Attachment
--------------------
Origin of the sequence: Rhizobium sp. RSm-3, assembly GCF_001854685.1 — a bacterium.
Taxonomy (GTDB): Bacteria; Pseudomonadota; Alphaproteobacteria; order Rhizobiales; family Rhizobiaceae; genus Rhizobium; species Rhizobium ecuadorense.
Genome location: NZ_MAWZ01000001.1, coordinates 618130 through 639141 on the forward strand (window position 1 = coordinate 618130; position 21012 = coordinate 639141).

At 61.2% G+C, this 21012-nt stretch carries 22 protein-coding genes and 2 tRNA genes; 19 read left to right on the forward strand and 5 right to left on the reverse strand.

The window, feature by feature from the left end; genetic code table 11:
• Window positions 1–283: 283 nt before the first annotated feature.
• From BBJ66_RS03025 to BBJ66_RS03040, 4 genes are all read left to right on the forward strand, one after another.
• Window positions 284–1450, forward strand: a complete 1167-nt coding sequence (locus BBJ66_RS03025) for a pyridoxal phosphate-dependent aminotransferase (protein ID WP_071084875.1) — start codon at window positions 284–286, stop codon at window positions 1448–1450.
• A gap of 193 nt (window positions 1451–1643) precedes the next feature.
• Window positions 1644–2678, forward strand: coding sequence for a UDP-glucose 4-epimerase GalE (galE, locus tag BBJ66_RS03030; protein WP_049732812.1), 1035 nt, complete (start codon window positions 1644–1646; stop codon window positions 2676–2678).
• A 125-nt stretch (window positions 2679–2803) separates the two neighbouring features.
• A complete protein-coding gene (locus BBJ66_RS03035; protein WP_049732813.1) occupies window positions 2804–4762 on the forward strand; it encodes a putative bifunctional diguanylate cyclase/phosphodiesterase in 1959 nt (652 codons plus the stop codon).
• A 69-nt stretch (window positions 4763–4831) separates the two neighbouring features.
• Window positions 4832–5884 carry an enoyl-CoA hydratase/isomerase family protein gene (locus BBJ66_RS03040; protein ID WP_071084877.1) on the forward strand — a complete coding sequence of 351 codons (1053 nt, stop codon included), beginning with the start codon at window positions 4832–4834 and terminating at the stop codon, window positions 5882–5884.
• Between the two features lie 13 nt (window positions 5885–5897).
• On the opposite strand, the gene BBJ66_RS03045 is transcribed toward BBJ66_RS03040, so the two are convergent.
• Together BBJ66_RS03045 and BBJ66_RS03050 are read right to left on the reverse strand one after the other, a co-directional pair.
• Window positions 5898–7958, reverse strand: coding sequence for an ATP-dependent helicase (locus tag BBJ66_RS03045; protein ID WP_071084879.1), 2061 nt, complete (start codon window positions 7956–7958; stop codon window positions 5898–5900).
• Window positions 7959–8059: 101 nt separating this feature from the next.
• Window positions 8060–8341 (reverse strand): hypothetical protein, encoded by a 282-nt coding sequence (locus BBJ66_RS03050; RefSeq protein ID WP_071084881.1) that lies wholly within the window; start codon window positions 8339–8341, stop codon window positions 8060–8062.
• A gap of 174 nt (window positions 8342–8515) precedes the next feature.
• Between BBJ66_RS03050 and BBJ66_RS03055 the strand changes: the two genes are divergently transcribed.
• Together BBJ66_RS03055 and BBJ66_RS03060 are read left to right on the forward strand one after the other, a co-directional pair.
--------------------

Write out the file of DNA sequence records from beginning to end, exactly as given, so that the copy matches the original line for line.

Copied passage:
Origin of the sequence: Rhizobium sp. RSm-3, assembly GCF_001854685.1 — a bacterium.
Taxonomy (GTDB): Bacteria; Pseudomonadota; Alphaproteobacteria; order Rhizobiales; family Rhizobiaceae; genus Rhizobium; species Rhizobium ecuadorense.
Genome location: NZ_MAWZ01000001.1, coordinates 618130 through 639141 on the forward strand (window position 1 = coordinate 618130; position 21012 = coordinate 639141).

At 61.2% G+C, this 21012-nt stretch carries 22 protein-coding genes and 2 tRNA genes; 19 read left to right on the forward strand and 5 right to left on the reverse strand.

The window, feature by feature from the left end; genetic code table 11:
• Window positions 1–283: 283 nt before the first annotated feature.
• From BBJ66_RS03025 to BBJ66_RS03040, 4 genes are all read left to right on the forward strand, one after another.
• Window positions 284–1450, forward strand: a complete 1167-nt coding sequence (locus BBJ66_RS03025) for a pyridoxal phosphate-dependent aminotransferase (protein ID WP_071084875.1) — start codon at window positions 284–286, stop codon at window positions 1448–1450.
• A gap of 193 nt (window positions 1451–1643) precedes the next feature.
• Window positions 1644–2678, forward strand: coding sequence for a UDP-glucose 4-epimerase GalE (galE, locus tag BBJ66_RS03030; protein WP_049732812.1), 1035 nt, complete (start codon window positions 1644–1646; stop codon window positions 2676–2678).
• A 125-nt stretch (window positions 2679–2803) separates the two neighbouring features.
• A complete protein-coding gene (locus BBJ66_RS03035; protein WP_049732813.1) occupies window positions 2804–4762 on the forward strand; it encodes a putative bifunctional diguanylate cyclase/phosphodiesterase in 1959 nt (652 codons plus the stop codon).
• A 69-nt stretch (window positions 4763–4831) separates the two neighbouring features.
• Window positions 4832–5884 carry an enoyl-CoA hydratase/isomerase family protein gene (locus BBJ66_RS03040; protein ID WP_071084877.1) on the forward strand — a complete coding sequence of 351 codons (1053 nt, stop codon included), beginning with the start codon at window positions 4832–4834 and terminating at the stop codon, window positions 5882–5884.
• Between the two features lie 13 nt (window positions 5885–5897).
• On the opposite strand, the gene BBJ66_RS03045 is transcribed toward BBJ66_RS03040, so the two are convergent.
• Together BBJ66_RS03045 and BBJ66_RS03050 are read right to left on the reverse strand one after the other, a co-directional pair.
• Window positions 5898–7958, reverse strand: coding sequence for an ATP-dependent helicase (locus tag BBJ66_RS03045; protein ID WP_071084879.1), 2061 nt, complete (start codon window positions 7956–7958; stop codon window positions 5898–5900).
• Window positions 7959–8059: 101 nt separating this feature from the next.
• Window positions 8060–8341 (reverse strand): hypothetical protein, encoded by a 282-nt coding sequence (locus BBJ66_RS03050; RefSeq protein ID WP_071084881.1) that lies wholly within the window; start codon window positions 8339–8341, stop codon window positions 8060–8062.
• A gap of 174 nt (window positions 8342–8515) precedes the next feature.
• Between BBJ66_RS03050 and BBJ66_RS03055 the strand changes: the two genes are divergently transcribed.
• Together BBJ66_RS03055 and BBJ66_RS03060 are read left to right on the forward strand one after the other, a co-directional pair.